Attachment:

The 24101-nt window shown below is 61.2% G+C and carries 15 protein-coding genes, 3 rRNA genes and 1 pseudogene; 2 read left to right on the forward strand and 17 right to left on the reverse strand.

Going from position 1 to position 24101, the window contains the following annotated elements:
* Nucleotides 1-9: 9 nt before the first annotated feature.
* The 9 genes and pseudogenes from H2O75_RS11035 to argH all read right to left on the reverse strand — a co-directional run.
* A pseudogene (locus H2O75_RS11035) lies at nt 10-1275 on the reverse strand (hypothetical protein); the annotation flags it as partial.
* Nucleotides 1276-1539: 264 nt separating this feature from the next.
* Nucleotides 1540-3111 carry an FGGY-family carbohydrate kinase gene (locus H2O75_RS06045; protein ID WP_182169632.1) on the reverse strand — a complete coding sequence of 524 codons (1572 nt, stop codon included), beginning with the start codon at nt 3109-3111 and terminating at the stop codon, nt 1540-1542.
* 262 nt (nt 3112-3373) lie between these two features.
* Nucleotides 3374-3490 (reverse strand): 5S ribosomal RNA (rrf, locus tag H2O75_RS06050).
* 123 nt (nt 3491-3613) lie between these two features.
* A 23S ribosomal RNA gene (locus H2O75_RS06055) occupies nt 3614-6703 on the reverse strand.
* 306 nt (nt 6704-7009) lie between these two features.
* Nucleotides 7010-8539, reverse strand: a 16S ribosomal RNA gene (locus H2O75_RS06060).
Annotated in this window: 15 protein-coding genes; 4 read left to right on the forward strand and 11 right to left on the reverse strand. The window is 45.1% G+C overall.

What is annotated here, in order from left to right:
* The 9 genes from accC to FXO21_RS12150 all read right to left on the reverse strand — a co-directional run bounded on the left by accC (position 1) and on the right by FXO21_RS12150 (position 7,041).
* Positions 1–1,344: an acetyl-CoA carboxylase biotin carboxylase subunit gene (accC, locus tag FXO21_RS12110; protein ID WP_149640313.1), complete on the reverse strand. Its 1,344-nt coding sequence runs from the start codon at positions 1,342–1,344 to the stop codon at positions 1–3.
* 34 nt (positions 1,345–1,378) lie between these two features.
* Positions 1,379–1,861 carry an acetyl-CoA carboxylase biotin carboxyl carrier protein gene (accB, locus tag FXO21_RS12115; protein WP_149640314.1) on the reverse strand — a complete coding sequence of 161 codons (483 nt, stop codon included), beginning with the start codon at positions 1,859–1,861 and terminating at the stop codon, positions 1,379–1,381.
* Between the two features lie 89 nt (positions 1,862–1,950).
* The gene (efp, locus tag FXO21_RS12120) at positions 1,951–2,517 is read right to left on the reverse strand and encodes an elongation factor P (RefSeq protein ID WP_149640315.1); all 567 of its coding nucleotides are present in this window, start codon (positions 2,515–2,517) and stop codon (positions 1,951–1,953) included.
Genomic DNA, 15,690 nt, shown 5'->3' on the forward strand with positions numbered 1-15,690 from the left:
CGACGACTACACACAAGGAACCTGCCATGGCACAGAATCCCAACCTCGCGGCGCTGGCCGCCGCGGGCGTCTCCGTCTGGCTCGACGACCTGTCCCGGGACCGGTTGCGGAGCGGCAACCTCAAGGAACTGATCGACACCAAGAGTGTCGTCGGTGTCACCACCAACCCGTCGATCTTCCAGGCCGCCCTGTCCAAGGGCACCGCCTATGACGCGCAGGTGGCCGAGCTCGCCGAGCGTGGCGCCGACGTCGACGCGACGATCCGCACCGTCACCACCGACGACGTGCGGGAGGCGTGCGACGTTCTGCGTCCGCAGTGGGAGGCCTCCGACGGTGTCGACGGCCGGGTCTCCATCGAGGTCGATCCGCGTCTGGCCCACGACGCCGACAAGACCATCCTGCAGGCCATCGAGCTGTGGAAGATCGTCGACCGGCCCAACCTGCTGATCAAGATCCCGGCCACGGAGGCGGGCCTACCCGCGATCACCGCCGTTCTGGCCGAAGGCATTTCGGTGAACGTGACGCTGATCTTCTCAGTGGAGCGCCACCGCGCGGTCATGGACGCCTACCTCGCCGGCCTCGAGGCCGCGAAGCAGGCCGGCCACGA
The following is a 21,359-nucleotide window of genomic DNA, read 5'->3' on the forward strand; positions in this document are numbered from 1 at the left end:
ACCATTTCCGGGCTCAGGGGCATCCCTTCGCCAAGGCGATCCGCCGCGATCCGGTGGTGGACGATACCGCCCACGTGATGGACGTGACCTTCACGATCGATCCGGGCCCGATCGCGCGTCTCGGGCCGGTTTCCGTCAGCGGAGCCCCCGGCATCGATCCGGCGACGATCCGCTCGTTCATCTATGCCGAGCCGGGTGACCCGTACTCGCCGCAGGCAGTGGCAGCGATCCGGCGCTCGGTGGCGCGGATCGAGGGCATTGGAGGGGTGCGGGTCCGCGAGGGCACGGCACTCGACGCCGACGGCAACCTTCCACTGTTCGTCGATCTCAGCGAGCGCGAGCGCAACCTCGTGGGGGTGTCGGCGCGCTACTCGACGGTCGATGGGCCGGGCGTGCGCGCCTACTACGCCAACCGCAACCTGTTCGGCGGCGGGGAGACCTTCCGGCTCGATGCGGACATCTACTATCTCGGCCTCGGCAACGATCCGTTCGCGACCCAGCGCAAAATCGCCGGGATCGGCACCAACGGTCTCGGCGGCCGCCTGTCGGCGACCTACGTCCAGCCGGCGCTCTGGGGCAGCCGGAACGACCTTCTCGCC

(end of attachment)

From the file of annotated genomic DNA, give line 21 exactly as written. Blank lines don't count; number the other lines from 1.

* The gene (efp, locus tag FXO21_RS12120) at positions 1,951–2,517 is read right to left on the reverse strand and encodes an elongation factor P (RefSeq protein ID WP_149640315.1); all 567 of its coding nucleotides are present in this window, start codon (positions 2,515–2,517) and stop codon (positions 1,951–1,953) included.